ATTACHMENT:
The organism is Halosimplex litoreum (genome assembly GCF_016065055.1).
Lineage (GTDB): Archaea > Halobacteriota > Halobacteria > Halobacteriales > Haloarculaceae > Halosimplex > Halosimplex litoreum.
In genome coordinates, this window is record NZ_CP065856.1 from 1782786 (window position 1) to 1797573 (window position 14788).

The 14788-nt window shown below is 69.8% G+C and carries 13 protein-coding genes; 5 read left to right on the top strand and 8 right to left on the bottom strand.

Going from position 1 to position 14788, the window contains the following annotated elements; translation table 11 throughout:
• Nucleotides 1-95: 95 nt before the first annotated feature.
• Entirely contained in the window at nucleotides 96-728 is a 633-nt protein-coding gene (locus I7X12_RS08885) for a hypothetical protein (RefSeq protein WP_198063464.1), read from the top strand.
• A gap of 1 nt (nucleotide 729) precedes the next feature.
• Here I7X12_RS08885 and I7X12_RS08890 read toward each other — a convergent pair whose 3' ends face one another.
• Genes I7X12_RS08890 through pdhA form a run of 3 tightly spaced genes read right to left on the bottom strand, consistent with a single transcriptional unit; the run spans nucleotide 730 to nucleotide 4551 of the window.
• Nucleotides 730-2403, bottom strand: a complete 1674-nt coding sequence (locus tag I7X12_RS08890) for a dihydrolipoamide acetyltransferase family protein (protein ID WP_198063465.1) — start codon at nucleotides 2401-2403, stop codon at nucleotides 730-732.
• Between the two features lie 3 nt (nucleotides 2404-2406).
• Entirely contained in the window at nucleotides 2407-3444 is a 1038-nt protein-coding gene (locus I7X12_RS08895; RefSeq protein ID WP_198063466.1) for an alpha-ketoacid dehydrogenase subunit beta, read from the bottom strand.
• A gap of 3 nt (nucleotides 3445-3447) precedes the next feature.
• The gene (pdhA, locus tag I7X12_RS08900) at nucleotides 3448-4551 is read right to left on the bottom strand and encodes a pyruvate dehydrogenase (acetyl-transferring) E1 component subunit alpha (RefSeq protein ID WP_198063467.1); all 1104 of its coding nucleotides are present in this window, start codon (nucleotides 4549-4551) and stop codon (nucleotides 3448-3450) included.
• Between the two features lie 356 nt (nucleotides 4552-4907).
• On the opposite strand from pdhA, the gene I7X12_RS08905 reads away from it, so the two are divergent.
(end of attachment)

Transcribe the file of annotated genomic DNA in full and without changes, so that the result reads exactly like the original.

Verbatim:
The organism is Halosimplex litoreum (genome assembly GCF_016065055.1).
Lineage (GTDB): Archaea > Halobacteriota > Halobacteria > Halobacteriales > Haloarculaceae > Halosimplex > Halosimplex litoreum.
In genome coordinates, this window is record NZ_CP065856.1 from 1782786 (window position 1) to 1797573 (window position 14788).

The 14788-nt window shown below is 69.8% G+C and carries 13 protein-coding genes; 5 read left to right on the top strand and 8 right to left on the bottom strand.

Going from position 1 to position 14788, the window contains the following annotated elements; translation table 11 throughout:
• Nucleotides 1-95: 95 nt before the first annotated feature.
• Entirely contained in the window at nucleotides 96-728 is a 633-nt protein-coding gene (locus I7X12_RS08885) for a hypothetical protein (RefSeq protein WP_198063464.1), read from the top strand.
• A gap of 1 nt (nucleotide 729) precedes the next feature.
• Here I7X12_RS08885 and I7X12_RS08890 read toward each other — a convergent pair whose 3' ends face one another.
• Genes I7X12_RS08890 through pdhA form a run of 3 tightly spaced genes read right to left on the bottom strand, consistent with a single transcriptional unit; the run spans nucleotide 730 to nucleotide 4551 of the window.
• Nucleotides 730-2403, bottom strand: a complete 1674-nt coding sequence (locus tag I7X12_RS08890) for a dihydrolipoamide acetyltransferase family protein (protein ID WP_198063465.1) — start codon at nucleotides 2401-2403, stop codon at nucleotides 730-732.
• Between the two features lie 3 nt (nucleotides 2404-2406).
• Entirely contained in the window at nucleotides 2407-3444 is a 1038-nt protein-coding gene (locus I7X12_RS08895; RefSeq protein ID WP_198063466.1) for an alpha-ketoacid dehydrogenase subunit beta, read from the bottom strand.
• A gap of 3 nt (nucleotides 3445-3447) precedes the next feature.
• The gene (pdhA, locus tag I7X12_RS08900) at nucleotides 3448-4551 is read right to left on the bottom strand and encodes a pyruvate dehydrogenase (acetyl-transferring) E1 component subunit alpha (RefSeq protein ID WP_198063467.1); all 1104 of its coding nucleotides are present in this window, start codon (nucleotides 4549-4551) and stop codon (nucleotides 3448-3450) included.
• Between the two features lie 356 nt (nucleotides 4552-4907).
• On the opposite strand from pdhA, the gene I7X12_RS08905 reads away from it, so the two are divergent.